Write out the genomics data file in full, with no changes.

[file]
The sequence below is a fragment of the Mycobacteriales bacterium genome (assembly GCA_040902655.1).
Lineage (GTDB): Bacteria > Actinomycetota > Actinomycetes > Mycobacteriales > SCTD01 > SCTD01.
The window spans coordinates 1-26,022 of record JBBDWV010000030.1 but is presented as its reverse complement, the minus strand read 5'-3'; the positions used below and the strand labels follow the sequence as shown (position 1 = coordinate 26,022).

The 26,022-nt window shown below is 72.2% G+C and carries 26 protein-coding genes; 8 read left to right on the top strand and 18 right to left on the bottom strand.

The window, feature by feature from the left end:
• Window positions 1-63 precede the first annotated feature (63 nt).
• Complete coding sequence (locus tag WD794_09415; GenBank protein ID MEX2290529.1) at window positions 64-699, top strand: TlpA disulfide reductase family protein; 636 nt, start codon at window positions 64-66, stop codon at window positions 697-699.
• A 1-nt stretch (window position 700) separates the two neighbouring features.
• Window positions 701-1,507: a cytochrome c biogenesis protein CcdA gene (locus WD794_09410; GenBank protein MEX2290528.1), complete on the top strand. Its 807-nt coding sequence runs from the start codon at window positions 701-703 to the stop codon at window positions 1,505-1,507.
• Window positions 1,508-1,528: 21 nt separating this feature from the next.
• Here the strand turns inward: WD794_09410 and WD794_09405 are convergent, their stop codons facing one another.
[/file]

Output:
The sequence below is a fragment of the Mycobacteriales bacterium genome (assembly GCA_040902655.1).
Lineage (GTDB): Bacteria > Actinomycetota > Actinomycetes > Mycobacteriales > SCTD01 > SCTD01.
The window spans coordinates 1-26,022 of record JBBDWV010000030.1 but is presented as its reverse complement, the minus strand read 5'-3'; the positions used below and the strand labels follow the sequence as shown (position 1 = coordinate 26,022).

The 26,022-nt window shown below is 72.2% G+C and carries 26 protein-coding genes; 8 read left to right on the top strand and 18 right to left on the bottom strand.

The window, feature by feature from the left end:
• Window positions 1-63 precede the first annotated feature (63 nt).
• Complete coding sequence (locus tag WD794_09415; GenBank protein ID MEX2290529.1) at window positions 64-699, top strand: TlpA disulfide reductase family protein; 636 nt, start codon at window positions 64-66, stop codon at window positions 697-699.
• A 1-nt stretch (window position 700) separates the two neighbouring features.
• Window positions 701-1,507: a cytochrome c biogenesis protein CcdA gene (locus WD794_09410; GenBank protein MEX2290528.1), complete on the top strand. Its 807-nt coding sequence runs from the start codon at window positions 701-703 to the stop codon at window positions 1,505-1,507.
• Window positions 1,508-1,528: 21 nt separating this feature from the next.
• Here the strand turns inward: WD794_09410 and WD794_09405 are convergent, their stop codons facing one another.